WhatsApp is facing pressure in India to let authorities trace and read the encrypted messages of its more than 200 million Indian users in a new attempt at constraining global tech giants.
India’s telecommunications regulator has asked for feedback on new rules that—in the name of national security—could force “over the top” services such as WhatsApp, which use mobile operators’ infrastructure, to allow the government access to users’ messages.
At the same time India’s Information Technology Ministry has proposed new intermediary guidelines that would force WhatsApp and others to trace messages and remove objectionable content within 24 hours.
WhatsApp—which has more users in India than in any other country—has “pushed back on government attempts to ban or weaken end-to-end encryption and will continue to do so,” said a person familiar with the company’s thinking.
The public and the tech companies have until later this month to respond to both sets of proposed rules.
The Telecom Regulatory Authority of India will submit its recommendations for new rules to the Department of Telecommunications for further consideration, though it doesn’t have to follow the suggestions, analysts said. The Information Technology Ministry could choose to implement and enforce the new rules as early as next month, analysts said.
Technology companies argue that they are obligated to protect their customers’ privacy and that demands from investigators would be impossible to satisfy. They say the protection of communication platforms is key for freedom of speech and has helped the global internet to flourish by enabling commerce and communications.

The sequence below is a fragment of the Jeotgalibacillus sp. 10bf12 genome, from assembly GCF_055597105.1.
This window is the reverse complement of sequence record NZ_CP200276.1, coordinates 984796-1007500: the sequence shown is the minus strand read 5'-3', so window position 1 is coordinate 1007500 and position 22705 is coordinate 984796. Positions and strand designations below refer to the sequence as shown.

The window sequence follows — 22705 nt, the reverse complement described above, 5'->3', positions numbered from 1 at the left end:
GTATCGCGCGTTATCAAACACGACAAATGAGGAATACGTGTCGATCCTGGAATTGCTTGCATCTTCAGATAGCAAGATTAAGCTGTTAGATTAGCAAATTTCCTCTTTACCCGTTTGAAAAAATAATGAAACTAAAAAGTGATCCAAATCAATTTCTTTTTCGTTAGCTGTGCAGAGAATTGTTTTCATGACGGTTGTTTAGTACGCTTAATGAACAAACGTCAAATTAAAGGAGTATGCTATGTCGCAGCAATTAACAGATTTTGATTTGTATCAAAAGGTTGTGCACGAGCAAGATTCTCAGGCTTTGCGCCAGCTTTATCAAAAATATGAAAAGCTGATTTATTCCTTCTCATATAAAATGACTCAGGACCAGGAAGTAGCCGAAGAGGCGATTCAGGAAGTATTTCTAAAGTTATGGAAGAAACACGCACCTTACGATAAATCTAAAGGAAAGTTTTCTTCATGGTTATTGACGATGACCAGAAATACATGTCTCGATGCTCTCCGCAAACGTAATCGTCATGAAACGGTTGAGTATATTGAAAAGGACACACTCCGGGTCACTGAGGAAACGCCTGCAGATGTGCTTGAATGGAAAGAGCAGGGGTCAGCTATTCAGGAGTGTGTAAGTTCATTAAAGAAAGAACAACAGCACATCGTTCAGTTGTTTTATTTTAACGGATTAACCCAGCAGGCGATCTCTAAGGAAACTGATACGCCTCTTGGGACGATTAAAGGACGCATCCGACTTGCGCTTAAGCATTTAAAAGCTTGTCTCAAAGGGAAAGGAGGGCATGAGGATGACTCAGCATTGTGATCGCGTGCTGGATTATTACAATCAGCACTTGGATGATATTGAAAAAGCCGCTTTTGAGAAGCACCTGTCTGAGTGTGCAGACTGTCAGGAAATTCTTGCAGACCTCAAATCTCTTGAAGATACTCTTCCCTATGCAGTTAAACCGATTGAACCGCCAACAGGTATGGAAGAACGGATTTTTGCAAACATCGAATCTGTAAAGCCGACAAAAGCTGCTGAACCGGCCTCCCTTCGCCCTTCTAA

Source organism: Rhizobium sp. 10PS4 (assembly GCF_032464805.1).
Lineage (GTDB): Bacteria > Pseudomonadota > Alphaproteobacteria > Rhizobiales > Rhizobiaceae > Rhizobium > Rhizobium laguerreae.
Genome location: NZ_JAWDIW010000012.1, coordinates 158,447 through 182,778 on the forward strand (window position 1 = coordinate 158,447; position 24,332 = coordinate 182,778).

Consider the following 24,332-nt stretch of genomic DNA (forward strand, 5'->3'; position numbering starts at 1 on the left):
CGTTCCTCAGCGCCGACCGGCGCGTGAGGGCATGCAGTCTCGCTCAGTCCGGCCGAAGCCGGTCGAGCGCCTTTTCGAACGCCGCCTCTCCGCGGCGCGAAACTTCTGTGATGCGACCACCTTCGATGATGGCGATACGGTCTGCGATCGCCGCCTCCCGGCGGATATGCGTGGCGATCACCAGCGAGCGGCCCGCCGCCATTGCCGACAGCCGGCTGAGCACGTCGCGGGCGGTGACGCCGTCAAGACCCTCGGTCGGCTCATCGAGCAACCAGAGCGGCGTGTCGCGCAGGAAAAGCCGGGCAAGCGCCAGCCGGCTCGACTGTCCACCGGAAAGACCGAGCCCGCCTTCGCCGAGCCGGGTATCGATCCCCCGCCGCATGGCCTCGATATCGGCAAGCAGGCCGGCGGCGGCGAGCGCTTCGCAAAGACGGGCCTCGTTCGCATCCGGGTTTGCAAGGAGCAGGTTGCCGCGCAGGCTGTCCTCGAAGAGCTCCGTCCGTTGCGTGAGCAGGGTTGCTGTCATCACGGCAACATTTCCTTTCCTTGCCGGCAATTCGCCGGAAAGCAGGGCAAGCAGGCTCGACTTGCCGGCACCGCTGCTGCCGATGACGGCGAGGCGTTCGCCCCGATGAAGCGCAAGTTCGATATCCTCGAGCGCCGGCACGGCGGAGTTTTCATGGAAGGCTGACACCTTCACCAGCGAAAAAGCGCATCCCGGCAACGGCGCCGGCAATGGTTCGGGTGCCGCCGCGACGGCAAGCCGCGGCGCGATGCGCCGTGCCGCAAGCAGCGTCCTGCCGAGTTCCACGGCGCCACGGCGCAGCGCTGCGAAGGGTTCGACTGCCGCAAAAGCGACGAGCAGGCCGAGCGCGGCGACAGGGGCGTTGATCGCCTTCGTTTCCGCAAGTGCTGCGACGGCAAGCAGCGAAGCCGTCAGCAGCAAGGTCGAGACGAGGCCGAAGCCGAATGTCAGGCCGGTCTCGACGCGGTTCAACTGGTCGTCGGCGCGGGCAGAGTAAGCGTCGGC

“It’s entirely aimed at WhatsApp,” Neha Dharia, director of strategy at London-based research and consulting firm DMMI, said of the government’s moves. “They are the largest messaging service in the country, and growing.”
WhatsApp, which Facebook acquired in 2014 for $22 billion, has been increasing its efforts to produce revenue. India is where the company introduced its first mobile-payments feature, which it hopes to roll out beyond the test phase.
Legions of Indians have flocked to WhatsApp’s service because it allows easy smartphone messaging without a complicated sign-up process. Its popularity has put it squarely in the sights of regulators and critics who say it is being used to spread rumors that can spark violence. More than 20 people were killed last year on the back of rumors spread through WhatsApp. In response, the company introduced restrictions on the number of groups to which messages can be forwarded.
Internet use in India has exploded in the past two years as the price of data has fallen, with
investing $5 billion to expand its operations in the nation and
acquiring India’s largest homegrown e-commerce firm for $16 billion.
Indian policy makers, however, have been looking for ways to tamp down global tech giants’ influence, examining methods China has used to protect domestic startups and take control of citizens’ data. New Delhi tightened restrictions last month on foreign e-commerce companies operating in the country.
The Indian Information Technology Ministry’s intermediary guidelines could also affect Facebook Inc. and
Analysts say that if they are enforced, the companies might need to more closely monitor material to respond to government requests more quickly.
A spokesman for the Internet and Mobile Association of India, an industry group that represents both companies, said the group is consulting with its members.
A Facebook spokeswoman declined to comment. A Twitter spokeswoman said the company looks forward to “continuing engagement” with India’s government.
“Our hope is that after this robust public consultation process any changes to the intermediary guidelines in India strike a careful balance that protects important values such as freedom of expression,” she said.
The U.S. Congress has rejected a push by the Federal Bureau of Investigation and U.S. Department of Justice to require tech companies to create a back door, circumventing devices’ encryption. But Australia passed tough new encryption laws last month, giving police access to data.
In Vietnam, a new cybersecurity law which went into effect this year requires internet companies to quickly comply with government demands to remove content it doesn’t like.
Write to Newley Purnell at newley.purnell @wsj.com